Making calls like that ALSO serves to build a very clear case for getting her into a nursing home, or care home, with full help from Medicaid, as it shows "for the record" what your needs are, and hers.
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Thanks chimonger and cmag for your advice. i getting the idea now and trying to get organized. She has been going downhill pretty fast lately. Tomorrow will go see about the survivorship, etc at the bank. Hope you honor all our vets this weekend. God bless our military people and God please end this war soon. tonio
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tonio999, you wrote earlier that " I do have poa and my name is on her checking acct." Was your name on her checking account as a joint owner with the right of survivorship before you got the durable POA? If so, then that is a different matter. You may want to check with a lawyer about this, but if you were already joint owner with the right of survivorship of that account, then you have more access to the money than someone with only a POA would have.
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IF Mom has dementia, she is no longer competent to handle her own money or legal affairs. That is a condition diagnosed by a Doctor, and recognized by courts.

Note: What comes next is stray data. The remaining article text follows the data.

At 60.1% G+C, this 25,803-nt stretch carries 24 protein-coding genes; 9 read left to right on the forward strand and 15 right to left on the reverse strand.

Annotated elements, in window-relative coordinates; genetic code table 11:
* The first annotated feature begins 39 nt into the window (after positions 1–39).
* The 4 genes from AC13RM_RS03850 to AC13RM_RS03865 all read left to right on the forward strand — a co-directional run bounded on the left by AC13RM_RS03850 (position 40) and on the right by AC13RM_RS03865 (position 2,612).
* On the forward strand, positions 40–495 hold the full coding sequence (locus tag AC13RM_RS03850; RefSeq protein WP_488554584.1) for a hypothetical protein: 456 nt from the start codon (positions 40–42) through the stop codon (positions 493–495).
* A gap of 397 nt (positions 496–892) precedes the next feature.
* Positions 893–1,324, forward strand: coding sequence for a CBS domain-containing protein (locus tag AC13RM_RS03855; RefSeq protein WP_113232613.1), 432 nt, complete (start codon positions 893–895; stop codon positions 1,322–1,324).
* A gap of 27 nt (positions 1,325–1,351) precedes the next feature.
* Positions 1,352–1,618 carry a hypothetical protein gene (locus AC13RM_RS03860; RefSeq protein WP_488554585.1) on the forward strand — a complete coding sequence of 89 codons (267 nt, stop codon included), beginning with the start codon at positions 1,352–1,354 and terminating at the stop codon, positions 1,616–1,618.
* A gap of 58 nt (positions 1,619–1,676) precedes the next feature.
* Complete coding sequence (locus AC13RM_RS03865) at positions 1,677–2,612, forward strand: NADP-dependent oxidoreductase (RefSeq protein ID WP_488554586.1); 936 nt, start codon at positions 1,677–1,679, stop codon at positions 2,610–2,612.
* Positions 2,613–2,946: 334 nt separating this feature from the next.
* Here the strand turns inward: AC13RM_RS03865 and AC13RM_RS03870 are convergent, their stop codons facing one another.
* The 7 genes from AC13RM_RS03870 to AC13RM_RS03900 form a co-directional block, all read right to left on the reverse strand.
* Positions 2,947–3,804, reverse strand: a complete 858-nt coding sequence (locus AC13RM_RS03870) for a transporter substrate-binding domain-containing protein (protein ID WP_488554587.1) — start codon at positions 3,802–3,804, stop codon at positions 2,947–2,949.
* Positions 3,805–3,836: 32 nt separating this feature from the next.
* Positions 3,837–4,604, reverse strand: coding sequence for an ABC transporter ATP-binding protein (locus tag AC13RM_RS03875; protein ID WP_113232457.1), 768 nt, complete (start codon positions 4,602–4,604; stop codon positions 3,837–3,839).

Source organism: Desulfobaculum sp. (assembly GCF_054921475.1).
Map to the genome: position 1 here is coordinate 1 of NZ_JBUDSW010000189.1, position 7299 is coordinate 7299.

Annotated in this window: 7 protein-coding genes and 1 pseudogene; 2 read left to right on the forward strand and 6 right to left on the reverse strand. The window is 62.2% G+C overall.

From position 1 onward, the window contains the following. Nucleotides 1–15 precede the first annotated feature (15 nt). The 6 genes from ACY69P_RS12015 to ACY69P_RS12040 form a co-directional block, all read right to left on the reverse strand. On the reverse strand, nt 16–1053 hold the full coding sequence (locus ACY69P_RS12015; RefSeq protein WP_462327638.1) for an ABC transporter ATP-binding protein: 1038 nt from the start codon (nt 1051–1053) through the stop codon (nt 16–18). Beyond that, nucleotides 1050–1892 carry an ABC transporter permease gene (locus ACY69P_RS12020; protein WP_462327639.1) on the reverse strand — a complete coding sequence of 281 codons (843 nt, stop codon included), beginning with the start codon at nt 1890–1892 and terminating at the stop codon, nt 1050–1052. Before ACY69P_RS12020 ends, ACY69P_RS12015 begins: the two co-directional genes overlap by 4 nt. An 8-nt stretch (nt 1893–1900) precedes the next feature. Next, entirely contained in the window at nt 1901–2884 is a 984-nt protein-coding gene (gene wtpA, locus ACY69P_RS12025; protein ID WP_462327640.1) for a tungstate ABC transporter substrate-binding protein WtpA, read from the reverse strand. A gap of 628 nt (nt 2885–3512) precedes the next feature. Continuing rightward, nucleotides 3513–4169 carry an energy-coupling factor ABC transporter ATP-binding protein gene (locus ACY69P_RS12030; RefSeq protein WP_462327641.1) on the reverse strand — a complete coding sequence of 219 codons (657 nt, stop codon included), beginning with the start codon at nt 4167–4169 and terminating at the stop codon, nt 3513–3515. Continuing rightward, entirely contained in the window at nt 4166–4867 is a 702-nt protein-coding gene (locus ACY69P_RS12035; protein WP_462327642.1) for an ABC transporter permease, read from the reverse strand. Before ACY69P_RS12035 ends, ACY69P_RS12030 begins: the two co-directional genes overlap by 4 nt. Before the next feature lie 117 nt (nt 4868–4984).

By having a POA for her financial affairs, that is supposed to allow you to do all her financial things, including paying for her care, whether it is provided by others, or yourself.
A person assigned to be an Executor of someone's Will, gets paid a stipend for taking care of that.
A person providing care, shelter, food, etc., for their Elder, can get paid, as long as there are funds to do so, reasonably. By "reasonably" that usually means that if anyone else were providing same, the pay rate for them, nor for you to do same, is similar.
But it does not necessarily mean you earn the same as a Nursing Home [their overhead is higher than you sustaining your Elder at your home].
ARE you feeling guilty enough that you allow your Mom to handle money?
How much money does she get to handle?